Boston and New York: Houghton, Mifflin and Company, 1903. First Edition. Hardcover. This paean to the high California desert consists of fourteen sketches based on personal observation following solitary sojourns tramping through desert trails and "the streets of the mountains." Mary Austin (1868-1934), naturalist, feminist, mystic, and poet, wrote thirty-five books and hundreds of articles during her lifetime, but The Land of Little Rain, her first book, is regarded as her masterpiece. Her nature writings have been compared to those of John Muir, John Burroughs, and Henry David Thoreau. Living in the little town of Independence, Inyo County, she, more than anyone, succeeded in conveying the beauty of this simultaneously forbidding yet magnetic landscape with its hardy mixture of plants, animals, and human beings. Lawrence Clark Powell summed up the beauty of her words, writing: "With her feet on earth and her head in the sky, she gave voice in singing prose to the soul of a hitherto unsung land." Through her carefully crafted essays, she conveyed to her readers the feel of the soil, the inherent beauty of the desert flora, the graceful movements of the rattlesnake, and the pleasant aromas emanating from a Native American cooking bowl. Importantly, Austin painted a word picture of an Owens Valley that would soon be changed forever when a thirsty Los Angeles siphoned off the life-giving water from this "land of little rain." Includes a frontispiece, three halftone plates, and numerous border decorations by E. Boyd Smith. Octavo. Original olive green cloth binding, with pictorial light green, dark green, gilt, and black stamping. Period ink inscription to the front flyleaf. The spine is darkened just a touch, with a bit of wear to the corners and tips, and a faint stain and some very light bubbling in the cloth on the front board; otherwise very good. The Zamorano Eighty 2. Very Good. Item #69498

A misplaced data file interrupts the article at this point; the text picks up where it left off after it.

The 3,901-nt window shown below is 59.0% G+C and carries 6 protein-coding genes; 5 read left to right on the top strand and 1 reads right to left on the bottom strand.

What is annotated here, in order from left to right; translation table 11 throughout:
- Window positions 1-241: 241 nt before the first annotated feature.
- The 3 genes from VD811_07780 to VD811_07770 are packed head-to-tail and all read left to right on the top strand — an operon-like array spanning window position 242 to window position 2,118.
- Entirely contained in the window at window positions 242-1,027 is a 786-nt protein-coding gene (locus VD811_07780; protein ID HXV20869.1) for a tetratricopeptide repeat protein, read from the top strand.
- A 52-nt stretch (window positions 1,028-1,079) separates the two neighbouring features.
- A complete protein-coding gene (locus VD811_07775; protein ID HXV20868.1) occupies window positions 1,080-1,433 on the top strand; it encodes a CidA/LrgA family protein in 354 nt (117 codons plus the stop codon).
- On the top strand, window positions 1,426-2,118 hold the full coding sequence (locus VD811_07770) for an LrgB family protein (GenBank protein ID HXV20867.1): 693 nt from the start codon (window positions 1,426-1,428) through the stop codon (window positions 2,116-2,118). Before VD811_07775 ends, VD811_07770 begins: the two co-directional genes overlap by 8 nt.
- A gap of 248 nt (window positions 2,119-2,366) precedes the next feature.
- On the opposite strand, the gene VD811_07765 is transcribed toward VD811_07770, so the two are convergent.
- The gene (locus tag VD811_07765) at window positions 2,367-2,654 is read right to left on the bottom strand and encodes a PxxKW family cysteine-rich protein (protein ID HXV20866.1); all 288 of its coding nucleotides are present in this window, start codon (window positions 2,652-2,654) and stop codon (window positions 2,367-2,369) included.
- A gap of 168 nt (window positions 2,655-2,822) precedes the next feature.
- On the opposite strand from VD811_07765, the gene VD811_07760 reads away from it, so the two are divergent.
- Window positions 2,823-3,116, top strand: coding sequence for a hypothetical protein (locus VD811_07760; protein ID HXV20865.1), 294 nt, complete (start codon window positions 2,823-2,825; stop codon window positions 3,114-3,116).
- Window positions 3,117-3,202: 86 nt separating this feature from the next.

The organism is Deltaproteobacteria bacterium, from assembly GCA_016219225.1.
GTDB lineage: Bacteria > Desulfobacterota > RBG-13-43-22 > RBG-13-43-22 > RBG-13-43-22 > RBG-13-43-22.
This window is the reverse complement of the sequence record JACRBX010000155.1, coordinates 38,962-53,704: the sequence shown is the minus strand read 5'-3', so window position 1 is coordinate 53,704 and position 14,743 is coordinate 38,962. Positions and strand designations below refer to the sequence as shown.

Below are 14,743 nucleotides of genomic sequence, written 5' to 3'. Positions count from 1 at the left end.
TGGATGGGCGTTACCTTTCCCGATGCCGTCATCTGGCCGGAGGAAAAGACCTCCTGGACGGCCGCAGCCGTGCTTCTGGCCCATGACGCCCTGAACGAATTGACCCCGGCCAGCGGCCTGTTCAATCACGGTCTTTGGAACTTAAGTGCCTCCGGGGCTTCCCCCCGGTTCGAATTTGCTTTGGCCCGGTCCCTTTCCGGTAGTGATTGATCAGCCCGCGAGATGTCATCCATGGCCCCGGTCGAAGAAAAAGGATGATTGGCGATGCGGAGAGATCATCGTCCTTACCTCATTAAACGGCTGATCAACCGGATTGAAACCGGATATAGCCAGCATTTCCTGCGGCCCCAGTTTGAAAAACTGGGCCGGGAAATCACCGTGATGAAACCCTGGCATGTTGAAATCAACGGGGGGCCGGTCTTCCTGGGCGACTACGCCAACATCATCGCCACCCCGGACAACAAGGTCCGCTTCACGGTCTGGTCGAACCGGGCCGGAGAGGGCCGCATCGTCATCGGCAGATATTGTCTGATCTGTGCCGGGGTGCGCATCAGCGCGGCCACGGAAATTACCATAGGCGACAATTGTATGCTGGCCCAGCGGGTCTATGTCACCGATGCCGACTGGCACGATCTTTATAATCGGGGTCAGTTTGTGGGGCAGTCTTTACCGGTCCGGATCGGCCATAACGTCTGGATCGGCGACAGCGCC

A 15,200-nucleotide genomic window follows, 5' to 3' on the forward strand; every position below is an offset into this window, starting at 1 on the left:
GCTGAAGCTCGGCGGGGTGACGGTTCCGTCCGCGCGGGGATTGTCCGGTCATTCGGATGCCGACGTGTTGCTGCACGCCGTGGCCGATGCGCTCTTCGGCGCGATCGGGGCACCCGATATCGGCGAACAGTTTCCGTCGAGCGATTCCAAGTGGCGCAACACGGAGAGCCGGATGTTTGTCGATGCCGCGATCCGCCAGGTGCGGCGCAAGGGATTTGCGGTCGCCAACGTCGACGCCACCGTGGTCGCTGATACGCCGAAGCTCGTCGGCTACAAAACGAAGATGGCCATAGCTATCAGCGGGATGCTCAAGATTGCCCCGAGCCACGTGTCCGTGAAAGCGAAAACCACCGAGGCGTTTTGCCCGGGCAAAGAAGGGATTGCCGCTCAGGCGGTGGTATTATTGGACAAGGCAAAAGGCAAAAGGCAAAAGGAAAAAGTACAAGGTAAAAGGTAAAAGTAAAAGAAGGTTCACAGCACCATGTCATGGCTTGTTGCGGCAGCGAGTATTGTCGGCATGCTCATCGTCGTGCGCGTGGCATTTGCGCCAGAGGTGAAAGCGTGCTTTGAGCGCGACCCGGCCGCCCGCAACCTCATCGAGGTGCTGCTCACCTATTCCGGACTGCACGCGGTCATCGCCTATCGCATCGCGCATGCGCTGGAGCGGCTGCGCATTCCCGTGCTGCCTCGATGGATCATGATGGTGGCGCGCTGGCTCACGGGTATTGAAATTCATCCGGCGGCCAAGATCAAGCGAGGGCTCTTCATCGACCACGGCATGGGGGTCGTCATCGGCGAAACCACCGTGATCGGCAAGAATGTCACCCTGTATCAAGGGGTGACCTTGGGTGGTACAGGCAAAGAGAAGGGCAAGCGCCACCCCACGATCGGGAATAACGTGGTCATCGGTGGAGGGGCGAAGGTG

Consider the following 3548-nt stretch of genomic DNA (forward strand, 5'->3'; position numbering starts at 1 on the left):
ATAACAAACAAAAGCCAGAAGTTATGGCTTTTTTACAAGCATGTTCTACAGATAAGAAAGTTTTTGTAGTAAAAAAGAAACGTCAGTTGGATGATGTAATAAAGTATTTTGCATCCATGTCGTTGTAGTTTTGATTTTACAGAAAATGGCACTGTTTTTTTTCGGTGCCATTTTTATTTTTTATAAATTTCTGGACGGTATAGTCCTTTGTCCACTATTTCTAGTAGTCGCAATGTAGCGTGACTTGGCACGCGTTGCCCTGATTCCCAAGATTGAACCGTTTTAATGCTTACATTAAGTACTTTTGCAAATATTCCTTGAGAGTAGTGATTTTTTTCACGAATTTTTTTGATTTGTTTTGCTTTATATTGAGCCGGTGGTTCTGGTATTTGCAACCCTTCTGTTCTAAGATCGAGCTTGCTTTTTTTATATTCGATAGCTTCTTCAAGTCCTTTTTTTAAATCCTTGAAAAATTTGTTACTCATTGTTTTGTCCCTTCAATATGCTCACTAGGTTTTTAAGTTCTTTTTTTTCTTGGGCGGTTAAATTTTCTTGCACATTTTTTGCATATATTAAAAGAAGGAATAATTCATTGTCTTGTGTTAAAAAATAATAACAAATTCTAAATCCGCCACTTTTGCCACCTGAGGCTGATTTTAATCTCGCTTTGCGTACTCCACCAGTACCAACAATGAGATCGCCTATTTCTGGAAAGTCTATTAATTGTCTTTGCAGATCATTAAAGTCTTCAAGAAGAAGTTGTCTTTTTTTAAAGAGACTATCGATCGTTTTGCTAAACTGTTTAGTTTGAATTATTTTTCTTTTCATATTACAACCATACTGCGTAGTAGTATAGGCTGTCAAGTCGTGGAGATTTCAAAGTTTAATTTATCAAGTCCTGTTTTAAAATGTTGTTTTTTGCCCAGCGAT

Price: $400.00

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